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Advanced features in Test Observability

Experience the full potential of Test Observability by using these advanced features.

Improve your test suites with advanced features in Test Observability

With Test Observability, you get many powerful tools to improve the quality of your automation test suites.

The following are a few advanced features you can use in Test Observability:

  1. Custom Alerts: You can set up rules on Test Observability on parameters like build stability, flakiness, build performance, and more. Get instantly alerted if a build or project crosses the threshold. Such alerts help you keep a tab on the most important quality metrics of your test suites. You can also set Critical and Warning levels on the same alert to create better workflows to handle quality breaches. Click here to learn how to set up these custom alerts. Demo of Custom Alerts

  2. Smart Tags: SDETs spend a lot of effort locating and classifying problematic tests in their test suites. Test Observability automatically tags tests as Flaky, Always Failing, New Failure, and Performance Anomaly. These Smart Tags help you quickly spot issues in your builds and debug the problematic tests that matter first. You can also configure Smart Tags according to your requirements. Learn more about Smart Tags here. Demo of Smart Tags
  3. Re-run Tests: The ability to re-run tests removes the dependencies on other teams and speeds up the workflow for SDETs. After debugging and fixing a build, SDETs can re-run the build from Test Observability without requesting help from the DevOps team. In Test Observability, you can re-run the tests and automatically map them with previous runs of the same test case.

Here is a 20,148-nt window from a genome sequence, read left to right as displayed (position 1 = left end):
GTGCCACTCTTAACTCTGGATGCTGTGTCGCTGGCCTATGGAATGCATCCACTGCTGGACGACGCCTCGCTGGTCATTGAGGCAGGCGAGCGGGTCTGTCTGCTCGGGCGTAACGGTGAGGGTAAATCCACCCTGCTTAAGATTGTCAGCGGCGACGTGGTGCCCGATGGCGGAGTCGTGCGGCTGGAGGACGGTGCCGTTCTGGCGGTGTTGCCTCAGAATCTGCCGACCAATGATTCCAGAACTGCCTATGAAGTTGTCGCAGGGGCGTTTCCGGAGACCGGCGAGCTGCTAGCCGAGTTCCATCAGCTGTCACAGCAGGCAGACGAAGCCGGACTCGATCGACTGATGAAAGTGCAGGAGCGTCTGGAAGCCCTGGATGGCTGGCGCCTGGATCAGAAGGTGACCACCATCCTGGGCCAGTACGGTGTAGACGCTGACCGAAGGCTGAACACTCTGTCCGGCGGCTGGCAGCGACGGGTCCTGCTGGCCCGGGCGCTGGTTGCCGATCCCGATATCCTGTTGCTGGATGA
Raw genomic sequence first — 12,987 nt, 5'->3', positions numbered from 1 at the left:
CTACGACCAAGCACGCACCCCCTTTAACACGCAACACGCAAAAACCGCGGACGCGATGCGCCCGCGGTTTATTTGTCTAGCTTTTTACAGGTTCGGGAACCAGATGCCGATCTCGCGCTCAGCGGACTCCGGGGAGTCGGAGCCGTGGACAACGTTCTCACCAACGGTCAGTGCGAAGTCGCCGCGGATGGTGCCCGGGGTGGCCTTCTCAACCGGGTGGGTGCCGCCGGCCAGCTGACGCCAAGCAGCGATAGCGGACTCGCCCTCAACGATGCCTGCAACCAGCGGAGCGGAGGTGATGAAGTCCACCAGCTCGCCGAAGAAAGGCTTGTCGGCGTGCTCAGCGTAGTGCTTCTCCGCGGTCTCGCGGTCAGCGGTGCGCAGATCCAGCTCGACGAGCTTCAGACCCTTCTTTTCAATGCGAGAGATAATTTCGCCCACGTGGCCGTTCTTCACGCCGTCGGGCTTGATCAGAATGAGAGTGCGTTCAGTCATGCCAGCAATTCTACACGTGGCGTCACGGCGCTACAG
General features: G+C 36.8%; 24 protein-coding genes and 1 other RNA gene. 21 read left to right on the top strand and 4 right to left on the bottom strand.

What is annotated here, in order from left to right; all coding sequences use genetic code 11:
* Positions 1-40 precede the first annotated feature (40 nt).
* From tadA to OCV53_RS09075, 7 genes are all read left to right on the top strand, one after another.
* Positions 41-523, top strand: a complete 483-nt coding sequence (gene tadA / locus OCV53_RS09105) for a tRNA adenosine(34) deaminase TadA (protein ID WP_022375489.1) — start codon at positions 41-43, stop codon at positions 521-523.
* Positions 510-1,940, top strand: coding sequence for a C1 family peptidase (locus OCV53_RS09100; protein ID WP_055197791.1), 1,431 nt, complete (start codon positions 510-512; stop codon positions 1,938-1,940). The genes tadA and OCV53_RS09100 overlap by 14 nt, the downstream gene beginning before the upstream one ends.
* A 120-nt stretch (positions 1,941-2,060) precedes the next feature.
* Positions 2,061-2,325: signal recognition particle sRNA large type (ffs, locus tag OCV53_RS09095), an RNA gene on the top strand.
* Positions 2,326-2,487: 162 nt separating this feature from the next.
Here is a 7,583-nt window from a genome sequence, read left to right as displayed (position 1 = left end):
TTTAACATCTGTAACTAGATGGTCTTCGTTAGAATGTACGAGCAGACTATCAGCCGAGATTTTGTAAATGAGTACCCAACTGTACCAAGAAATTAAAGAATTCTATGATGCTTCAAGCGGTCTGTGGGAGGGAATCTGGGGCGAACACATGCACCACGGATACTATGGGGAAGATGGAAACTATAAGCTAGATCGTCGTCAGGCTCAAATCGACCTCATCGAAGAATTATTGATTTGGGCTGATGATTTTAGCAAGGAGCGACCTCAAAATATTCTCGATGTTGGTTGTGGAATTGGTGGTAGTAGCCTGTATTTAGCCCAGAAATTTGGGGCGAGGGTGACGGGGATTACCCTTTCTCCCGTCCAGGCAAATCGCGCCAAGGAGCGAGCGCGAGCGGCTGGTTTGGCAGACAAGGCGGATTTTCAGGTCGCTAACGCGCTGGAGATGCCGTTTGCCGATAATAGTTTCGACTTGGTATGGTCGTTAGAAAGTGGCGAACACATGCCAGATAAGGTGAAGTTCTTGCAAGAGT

You can integrate Jenkins and Azure Pipelines with Test Observability to activate the re-run feature. Learn more about re-running tests here. Demo of Re-run Tests
  4. Automatic Failure Analysis: Bugs largely fall into similar patterns of failures. If these patterns are not recognized, SDETs will have to spend too much time debugging issues that were already analyzed. Test Observability automatically categorizes failures in a test suite into various categories like Product bug, Automation bug, Environment issue, and No defect using machine learning algorithms. This classification helps SDETs to focus on the errors that need immediate attention. You can also track which types of errors are plaguing your test suites and take measures to improve them. Learn more about Automatic Failure Analysis here. Demo of Automatic Failure Analysis
  5. Mute Tests: Test suites often have stale test cases that are in the backlog to be fixed. Stale test cases cause builds to fail and skew the metric calculations and insights that Test Observability provides. While you wait for these test cases to be fixed, you can choose to mute them in Test Observability. When you mute a test case, Test Observability excludes them from the overall build run execution results and all metric calculations. Learn how to mute tests here. Demo of Mute Tests
  6. Custom Views: Views in Test Observability allow you to slice and dice your testing activity based on the criteria that you choose. For example, you could create custom views for different modules of a product. Similarly, you could create views based on factors such as the type of testing, releases, date of test run, test framework, platform used, and many more. Such customized views help you switch between different contexts seamlessly for quicker insights and improved productivity. Learn more about custom views here. Demo of Custom Views

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